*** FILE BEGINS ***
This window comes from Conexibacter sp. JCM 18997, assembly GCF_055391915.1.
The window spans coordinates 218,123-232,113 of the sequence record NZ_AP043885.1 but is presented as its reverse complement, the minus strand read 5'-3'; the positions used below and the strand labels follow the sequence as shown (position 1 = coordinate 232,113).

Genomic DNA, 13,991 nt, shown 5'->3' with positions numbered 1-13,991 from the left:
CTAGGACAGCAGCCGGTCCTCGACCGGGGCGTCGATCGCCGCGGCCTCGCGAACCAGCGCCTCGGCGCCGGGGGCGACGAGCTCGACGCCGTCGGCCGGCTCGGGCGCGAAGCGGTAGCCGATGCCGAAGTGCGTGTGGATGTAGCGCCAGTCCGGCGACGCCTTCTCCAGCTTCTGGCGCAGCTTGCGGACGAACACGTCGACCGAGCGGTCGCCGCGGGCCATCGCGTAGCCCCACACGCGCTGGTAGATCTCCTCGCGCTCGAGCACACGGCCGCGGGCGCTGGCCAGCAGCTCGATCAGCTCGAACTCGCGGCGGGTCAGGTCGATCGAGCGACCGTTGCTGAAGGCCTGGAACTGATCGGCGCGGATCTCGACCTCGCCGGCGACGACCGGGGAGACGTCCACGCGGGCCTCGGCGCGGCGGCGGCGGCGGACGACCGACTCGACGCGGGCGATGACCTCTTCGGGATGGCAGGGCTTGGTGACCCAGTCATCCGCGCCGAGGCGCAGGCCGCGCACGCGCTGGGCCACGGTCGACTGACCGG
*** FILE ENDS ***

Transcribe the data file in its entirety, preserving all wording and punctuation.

This window comes from Conexibacter sp. JCM 18997, assembly GCF_055391915.1.
The window spans coordinates 218,123-232,113 of the sequence record NZ_AP043885.1 but is presented as its reverse complement, the minus strand read 5'-3'; the positions used below and the strand labels follow the sequence as shown (position 1 = coordinate 232,113).

Genomic DNA, 13,991 nt, shown 5'->3' with positions numbered 1-13,991 from the left:
CTAGGACAGCAGCCGGTCCTCGACCGGGGCGTCGATCGCCGCGGCCTCGCGAACCAGCGCCTCGGCGCCGGGGGCGACGAGCTCGACGCCGTCGGCCGGCTCGGGCGCGAAGCGGTAGCCGATGCCGAAGTGCGTGTGGATGTAGCGCCAGTCCGGCGACGCCTTCTCCAGCTTCTGGCGCAGCTTGCGGACGAACACGTCGACCGAGCGGTCGCCGCGGGCCATCGCGTAGCCCCACACGCGCTGGTAGATCTCCTCGCGCTCGAGCACACGGCCGCGGGCGCTGGCCAGCAGCTCGATCAGCTCGAACTCGCGGCGGGTCAGGTCGATCGAGCGACCGTTGCTGAAGGCCTGGAACTGATCGGCGCGGATCTCGACCTCGCCGGCGACGACCGGGGAGACGTCCACGCGGGCCTCGGCGCGGCGGCGGCGGCGGACGACCGACTCGACGCGGGCGATGACCTCTTCGGGATGGCAGGGCTTGGTGACCCAGTCATCCGCGCCGAGGCGCAGGCCGCGCACGCGCTGGGCCACGGTCGACTGACCGG